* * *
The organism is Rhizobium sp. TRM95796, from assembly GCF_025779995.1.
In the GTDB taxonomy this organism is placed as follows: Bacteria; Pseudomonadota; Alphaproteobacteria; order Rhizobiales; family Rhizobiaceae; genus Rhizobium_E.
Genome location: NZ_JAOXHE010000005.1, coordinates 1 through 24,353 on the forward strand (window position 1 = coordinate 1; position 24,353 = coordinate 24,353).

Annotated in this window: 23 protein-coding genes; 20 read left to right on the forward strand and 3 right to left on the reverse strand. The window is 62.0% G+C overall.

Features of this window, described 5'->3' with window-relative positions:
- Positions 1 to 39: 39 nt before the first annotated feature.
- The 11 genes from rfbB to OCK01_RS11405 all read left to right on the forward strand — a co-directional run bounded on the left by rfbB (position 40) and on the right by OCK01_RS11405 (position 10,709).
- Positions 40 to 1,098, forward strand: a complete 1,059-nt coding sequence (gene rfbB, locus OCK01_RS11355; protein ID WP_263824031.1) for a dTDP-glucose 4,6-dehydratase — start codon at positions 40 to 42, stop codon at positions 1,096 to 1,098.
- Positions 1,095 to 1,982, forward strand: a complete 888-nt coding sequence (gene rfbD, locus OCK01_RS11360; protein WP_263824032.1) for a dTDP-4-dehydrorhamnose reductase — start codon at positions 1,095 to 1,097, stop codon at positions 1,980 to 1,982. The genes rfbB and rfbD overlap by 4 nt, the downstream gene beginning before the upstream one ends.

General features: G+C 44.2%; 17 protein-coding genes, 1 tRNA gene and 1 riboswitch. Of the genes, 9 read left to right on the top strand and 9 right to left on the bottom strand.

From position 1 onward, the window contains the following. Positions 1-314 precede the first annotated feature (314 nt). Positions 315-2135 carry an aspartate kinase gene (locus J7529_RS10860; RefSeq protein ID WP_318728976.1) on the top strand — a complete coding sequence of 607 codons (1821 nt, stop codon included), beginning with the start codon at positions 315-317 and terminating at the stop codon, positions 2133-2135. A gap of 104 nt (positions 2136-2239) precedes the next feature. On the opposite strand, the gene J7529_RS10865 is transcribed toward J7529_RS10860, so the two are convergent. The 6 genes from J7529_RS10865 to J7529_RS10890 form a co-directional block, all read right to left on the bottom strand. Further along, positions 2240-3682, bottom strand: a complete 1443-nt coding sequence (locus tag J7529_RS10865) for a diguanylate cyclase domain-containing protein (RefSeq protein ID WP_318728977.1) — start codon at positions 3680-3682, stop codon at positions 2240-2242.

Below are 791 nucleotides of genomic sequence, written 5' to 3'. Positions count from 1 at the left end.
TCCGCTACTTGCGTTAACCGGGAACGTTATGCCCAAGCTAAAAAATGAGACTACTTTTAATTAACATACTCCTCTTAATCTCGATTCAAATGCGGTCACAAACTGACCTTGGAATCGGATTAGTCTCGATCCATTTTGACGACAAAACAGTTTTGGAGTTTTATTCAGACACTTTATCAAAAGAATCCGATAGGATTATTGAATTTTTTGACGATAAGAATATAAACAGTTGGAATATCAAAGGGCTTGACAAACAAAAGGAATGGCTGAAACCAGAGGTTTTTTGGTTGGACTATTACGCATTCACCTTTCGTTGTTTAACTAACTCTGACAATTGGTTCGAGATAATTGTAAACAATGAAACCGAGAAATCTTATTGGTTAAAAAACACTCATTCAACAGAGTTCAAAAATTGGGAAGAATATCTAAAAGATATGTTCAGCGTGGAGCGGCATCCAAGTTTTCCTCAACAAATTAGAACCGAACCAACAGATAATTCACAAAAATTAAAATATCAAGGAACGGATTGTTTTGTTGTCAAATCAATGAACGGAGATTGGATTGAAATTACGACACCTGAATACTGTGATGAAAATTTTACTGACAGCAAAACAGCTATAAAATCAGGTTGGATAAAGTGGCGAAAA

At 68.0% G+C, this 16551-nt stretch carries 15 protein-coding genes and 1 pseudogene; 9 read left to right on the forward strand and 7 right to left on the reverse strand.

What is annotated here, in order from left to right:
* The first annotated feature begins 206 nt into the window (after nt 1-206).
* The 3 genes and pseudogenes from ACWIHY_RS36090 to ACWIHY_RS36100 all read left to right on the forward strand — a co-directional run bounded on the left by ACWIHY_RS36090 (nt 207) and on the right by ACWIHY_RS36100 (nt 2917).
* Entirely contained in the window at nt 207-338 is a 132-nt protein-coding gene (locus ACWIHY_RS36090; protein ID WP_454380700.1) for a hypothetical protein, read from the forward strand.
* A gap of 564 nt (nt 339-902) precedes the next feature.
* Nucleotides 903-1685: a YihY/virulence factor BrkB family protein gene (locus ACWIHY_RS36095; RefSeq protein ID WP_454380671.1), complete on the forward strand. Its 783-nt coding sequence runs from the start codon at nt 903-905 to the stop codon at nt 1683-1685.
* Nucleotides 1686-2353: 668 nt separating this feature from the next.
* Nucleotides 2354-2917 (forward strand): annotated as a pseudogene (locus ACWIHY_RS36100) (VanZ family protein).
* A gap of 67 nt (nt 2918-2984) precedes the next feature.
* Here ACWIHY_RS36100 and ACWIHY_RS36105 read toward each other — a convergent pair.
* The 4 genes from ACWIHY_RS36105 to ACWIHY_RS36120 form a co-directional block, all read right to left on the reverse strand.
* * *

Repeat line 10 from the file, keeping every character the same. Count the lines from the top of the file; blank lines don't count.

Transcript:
General features: G+C 44.2%; 17 protein-coding genes, 1 tRNA gene and 1 riboswitch. Of the genes, 9 read left to right on the top strand and 9 right to left on the bottom strand.